To stay up to date with the latest in the beekeeping industry to may check out our apiculture latest news. On the other hand if you’re new to beekeeping and would like to begin professional apiculture today download a copy of our beekeeping for beginners ebook.
Beekeeping, like every other action, has its own dos and don’ts. Start beekeeping typically includes the equipment that is needed and purchasing bees. However, some people who are beginning this avocation usually make a few blunders. It’s ok to make mistakes, and this post can help new beekeepers avoid making the same mistakes others have before.
Here are three blunders which every beekeeper should avert:
1. Not understanding the best time to begin a beekeeping business or hobby can end up being a catastrophe. It can lead to some loss of your bees and cash. Winter is the worst possible time to start, since most bees perish during winter months. This would compel a beekeeper to purchase a fresh mountain of bees, which would be more expensive cash. Fall is another poor time to begin beekeeping, since you will find fewer flowers, thus a smaller amount of honey harvested. The best time to start beekeeping is during summer, which will be the time of the year where there are loads of blooming flowers.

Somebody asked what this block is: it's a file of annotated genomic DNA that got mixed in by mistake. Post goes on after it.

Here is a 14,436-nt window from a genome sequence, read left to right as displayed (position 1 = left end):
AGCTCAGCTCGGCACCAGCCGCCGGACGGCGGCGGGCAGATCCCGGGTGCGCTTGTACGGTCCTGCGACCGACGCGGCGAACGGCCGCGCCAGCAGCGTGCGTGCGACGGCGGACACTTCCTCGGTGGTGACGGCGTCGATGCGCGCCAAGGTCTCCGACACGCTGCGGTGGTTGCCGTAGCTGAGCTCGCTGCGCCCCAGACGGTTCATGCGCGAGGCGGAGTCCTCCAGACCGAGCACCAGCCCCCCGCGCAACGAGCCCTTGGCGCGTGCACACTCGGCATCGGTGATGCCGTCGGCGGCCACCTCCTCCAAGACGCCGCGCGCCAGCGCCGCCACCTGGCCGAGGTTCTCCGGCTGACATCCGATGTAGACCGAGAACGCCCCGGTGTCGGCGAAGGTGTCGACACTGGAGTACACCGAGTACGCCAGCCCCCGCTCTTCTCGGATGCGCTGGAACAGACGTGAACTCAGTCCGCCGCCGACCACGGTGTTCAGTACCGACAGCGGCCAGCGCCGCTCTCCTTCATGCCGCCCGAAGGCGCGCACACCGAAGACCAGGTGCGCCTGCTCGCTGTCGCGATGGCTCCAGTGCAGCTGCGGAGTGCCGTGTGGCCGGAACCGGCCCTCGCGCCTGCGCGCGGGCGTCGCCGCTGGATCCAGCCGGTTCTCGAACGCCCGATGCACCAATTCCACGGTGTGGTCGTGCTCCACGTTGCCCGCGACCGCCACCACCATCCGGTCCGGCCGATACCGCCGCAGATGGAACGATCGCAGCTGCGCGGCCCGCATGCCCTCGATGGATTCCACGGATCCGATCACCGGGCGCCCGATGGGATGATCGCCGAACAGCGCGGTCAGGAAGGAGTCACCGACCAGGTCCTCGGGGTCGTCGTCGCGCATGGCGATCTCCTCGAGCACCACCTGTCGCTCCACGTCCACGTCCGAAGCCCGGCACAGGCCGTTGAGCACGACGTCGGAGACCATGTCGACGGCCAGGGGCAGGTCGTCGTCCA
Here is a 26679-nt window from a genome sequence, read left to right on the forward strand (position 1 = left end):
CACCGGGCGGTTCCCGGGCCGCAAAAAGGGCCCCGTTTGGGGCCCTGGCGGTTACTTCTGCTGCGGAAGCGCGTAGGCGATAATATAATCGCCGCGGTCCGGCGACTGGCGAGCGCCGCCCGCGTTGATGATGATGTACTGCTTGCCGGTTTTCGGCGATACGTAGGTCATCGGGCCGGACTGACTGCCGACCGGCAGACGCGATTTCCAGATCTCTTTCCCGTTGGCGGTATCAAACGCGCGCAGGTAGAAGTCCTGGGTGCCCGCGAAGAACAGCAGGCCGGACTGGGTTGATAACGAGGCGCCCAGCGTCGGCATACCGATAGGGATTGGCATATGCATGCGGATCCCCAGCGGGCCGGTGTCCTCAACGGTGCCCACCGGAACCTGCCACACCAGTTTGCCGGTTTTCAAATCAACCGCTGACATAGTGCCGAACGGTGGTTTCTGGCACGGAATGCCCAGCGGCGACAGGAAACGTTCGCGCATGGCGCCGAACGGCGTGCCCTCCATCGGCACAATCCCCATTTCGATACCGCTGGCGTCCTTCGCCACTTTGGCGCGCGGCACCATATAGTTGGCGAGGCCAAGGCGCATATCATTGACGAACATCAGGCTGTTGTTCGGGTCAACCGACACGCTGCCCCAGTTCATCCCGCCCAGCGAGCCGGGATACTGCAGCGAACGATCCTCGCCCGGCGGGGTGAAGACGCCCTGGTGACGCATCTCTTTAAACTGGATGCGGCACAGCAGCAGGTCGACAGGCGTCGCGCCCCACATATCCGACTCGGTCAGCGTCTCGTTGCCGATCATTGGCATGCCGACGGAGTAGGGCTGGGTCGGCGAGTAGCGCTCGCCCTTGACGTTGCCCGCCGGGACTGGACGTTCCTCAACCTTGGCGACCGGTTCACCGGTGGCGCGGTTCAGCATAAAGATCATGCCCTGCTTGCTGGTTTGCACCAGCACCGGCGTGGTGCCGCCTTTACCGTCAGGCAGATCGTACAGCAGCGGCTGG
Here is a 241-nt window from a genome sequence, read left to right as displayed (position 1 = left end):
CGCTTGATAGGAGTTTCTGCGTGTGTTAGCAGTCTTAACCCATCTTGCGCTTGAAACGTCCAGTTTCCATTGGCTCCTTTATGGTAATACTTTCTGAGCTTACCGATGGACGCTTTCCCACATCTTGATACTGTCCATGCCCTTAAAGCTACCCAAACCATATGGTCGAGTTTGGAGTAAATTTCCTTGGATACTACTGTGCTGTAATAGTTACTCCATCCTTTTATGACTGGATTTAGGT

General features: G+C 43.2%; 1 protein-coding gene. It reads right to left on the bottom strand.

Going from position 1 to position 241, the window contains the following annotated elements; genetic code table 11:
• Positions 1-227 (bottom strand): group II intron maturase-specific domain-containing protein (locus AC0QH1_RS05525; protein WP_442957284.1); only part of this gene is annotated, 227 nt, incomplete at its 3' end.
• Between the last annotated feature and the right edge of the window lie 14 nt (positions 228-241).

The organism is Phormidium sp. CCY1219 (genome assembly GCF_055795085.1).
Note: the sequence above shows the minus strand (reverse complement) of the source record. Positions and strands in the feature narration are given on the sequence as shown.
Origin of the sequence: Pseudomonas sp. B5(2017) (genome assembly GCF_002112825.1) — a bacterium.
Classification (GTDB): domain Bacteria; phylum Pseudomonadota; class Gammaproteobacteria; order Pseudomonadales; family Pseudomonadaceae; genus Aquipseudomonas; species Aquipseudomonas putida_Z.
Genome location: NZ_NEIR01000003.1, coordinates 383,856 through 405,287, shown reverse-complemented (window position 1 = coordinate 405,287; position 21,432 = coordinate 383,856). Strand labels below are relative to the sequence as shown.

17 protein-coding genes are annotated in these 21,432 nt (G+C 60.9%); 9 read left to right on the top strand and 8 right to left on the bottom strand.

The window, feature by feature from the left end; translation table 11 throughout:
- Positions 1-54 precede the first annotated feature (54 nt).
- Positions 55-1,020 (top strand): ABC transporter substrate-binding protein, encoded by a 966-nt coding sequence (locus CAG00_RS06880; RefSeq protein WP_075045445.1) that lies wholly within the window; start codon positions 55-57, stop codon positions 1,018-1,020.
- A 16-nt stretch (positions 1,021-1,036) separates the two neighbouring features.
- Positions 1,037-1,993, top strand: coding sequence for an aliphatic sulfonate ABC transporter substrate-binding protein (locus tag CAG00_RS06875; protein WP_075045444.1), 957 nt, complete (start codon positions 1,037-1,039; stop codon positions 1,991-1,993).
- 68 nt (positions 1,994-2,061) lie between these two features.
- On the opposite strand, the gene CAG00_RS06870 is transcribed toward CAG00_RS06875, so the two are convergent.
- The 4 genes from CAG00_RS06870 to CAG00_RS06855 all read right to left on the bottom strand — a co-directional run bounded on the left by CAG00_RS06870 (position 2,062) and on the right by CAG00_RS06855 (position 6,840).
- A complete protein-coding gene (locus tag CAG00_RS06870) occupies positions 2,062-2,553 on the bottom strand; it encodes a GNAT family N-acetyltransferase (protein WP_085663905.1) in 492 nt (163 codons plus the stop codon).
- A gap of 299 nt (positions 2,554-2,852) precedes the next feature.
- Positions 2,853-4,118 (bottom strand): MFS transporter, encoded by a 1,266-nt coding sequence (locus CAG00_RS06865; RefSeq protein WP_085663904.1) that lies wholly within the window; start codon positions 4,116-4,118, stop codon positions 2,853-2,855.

2. Purchasing used gear and old books. This really is a familiar error made by many start beekeepers. Purchasing used old and equipment beekeeping publications isn’t a good thought, although it is clear that one would need to conserve money as much as possible. First, used equipment can come with “inherited” problems. The extractor factory outlet might have a leak, or the uncapping knife might not be sharp enough to uncap all the wax in one go. This would surely change the quality of one’s honey, which isn’t an ideal scenario especially if a beekeeper is intending to begin a honey-selling business. Second, old books can supply dated info on beekeeping. One might be stuck using the traditional approach when there are better and faster means manufacture honey and to maintain beehives.
3. Refraining from purchasing protective gear. Think relating to this. If one doesn’t wear protective gear when managing the hives and collecting the honeycombs, he/she’ll come out as a pincushion with all the bee stingers stuck to their body. Protective equipment is expensive, yes, but it is going to help beekeepers avoid spending medical bills.
These three errors happen to be presented here to help future beekeepers avoid them. It truly is best to consult an expert beekeeper before getting started beekeeping. If purchasing a certain item looks overly expensive, constantly consider the end price (if they do not purchase this item now, will it cost them more later on?). In the long run, it’s up to the individual to determine the best plan of action.